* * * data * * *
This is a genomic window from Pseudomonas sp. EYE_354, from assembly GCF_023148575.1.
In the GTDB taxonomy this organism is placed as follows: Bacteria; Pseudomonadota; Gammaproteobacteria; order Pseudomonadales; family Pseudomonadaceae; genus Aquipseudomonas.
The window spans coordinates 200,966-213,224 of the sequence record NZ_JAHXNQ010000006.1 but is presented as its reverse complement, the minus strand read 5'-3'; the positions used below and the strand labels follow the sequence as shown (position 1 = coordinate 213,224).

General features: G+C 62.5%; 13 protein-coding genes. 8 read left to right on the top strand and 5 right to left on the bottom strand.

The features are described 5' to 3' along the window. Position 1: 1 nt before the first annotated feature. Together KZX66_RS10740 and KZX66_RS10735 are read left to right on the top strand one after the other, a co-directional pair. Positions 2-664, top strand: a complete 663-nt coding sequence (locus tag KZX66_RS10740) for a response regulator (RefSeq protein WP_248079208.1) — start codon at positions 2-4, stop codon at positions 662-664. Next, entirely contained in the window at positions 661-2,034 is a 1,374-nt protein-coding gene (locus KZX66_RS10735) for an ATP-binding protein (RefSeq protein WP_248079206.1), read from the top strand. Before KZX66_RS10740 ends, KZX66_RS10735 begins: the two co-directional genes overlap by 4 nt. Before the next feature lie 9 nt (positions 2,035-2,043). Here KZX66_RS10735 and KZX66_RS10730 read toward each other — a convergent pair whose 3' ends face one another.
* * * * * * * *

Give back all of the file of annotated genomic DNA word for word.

This is a genomic window from Pseudomonas sp. EYE_354, from assembly GCF_023148575.1.
In the GTDB taxonomy this organism is placed as follows: Bacteria; Pseudomonadota; Gammaproteobacteria; order Pseudomonadales; family Pseudomonadaceae; genus Aquipseudomonas.
The window spans coordinates 200,966-213,224 of the sequence record NZ_JAHXNQ010000006.1 but is presented as its reverse complement, the minus strand read 5'-3'; the positions used below and the strand labels follow the sequence as shown (position 1 = coordinate 213,224).

General features: G+C 62.5%; 13 protein-coding genes. 8 read left to right on the top strand and 5 right to left on the bottom strand.

The features are described 5' to 3' along the window. Position 1: 1 nt before the first annotated feature. Together KZX66_RS10740 and KZX66_RS10735 are read left to right on the top strand one after the other, a co-directional pair. Positions 2-664, top strand: a complete 663-nt coding sequence (locus tag KZX66_RS10740) for a response regulator (RefSeq protein WP_248079208.1) — start codon at positions 2-4, stop codon at positions 662-664. Next, entirely contained in the window at positions 661-2,034 is a 1,374-nt protein-coding gene (locus KZX66_RS10735) for an ATP-binding protein (RefSeq protein WP_248079206.1), read from the top strand. Before KZX66_RS10740 ends, KZX66_RS10735 begins: the two co-directional genes overlap by 4 nt. Before the next feature lie 9 nt (positions 2,035-2,043). Here KZX66_RS10735 and KZX66_RS10730 read toward each other — a convergent pair whose 3' ends face one another.